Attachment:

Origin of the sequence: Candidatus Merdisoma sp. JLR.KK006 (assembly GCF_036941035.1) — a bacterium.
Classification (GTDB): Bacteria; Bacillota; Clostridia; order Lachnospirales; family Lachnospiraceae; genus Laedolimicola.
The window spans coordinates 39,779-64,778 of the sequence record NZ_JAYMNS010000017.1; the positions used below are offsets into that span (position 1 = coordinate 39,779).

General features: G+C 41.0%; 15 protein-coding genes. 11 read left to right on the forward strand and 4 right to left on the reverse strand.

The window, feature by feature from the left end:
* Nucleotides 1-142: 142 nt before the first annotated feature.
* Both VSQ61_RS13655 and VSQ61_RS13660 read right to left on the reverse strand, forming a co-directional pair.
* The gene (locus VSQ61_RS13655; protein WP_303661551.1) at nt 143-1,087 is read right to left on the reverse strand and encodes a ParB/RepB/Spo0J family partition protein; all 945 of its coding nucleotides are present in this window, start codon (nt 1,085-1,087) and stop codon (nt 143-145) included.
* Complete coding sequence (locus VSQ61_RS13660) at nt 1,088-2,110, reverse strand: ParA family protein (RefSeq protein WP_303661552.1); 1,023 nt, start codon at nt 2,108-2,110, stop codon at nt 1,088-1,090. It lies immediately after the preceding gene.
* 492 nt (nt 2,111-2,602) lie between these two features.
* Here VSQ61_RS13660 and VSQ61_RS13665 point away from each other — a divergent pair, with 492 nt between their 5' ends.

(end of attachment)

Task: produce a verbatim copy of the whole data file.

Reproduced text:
Origin of the sequence: Candidatus Merdisoma sp. JLR.KK006 (assembly GCF_036941035.1) — a bacterium.
Classification (GTDB): Bacteria; Bacillota; Clostridia; order Lachnospirales; family Lachnospiraceae; genus Laedolimicola.
The window spans coordinates 39,779-64,778 of the sequence record NZ_JAYMNS010000017.1; the positions used below are offsets into that span (position 1 = coordinate 39,779).

General features: G+C 41.0%; 15 protein-coding genes. 11 read left to right on the forward strand and 4 right to left on the reverse strand.

The window, feature by feature from the left end:
* Nucleotides 1-142: 142 nt before the first annotated feature.
* Both VSQ61_RS13655 and VSQ61_RS13660 read right to left on the reverse strand, forming a co-directional pair.
* The gene (locus VSQ61_RS13655; protein WP_303661551.1) at nt 143-1,087 is read right to left on the reverse strand and encodes a ParB/RepB/Spo0J family partition protein; all 945 of its coding nucleotides are present in this window, start codon (nt 1,085-1,087) and stop codon (nt 143-145) included.
* Complete coding sequence (locus VSQ61_RS13660) at nt 1,088-2,110, reverse strand: ParA family protein (RefSeq protein WP_303661552.1); 1,023 nt, start codon at nt 2,108-2,110, stop codon at nt 1,088-1,090. It lies immediately after the preceding gene.
* 492 nt (nt 2,111-2,602) lie between these two features.
* Here VSQ61_RS13660 and VSQ61_RS13665 point away from each other — a divergent pair, with 492 nt between their 5' ends.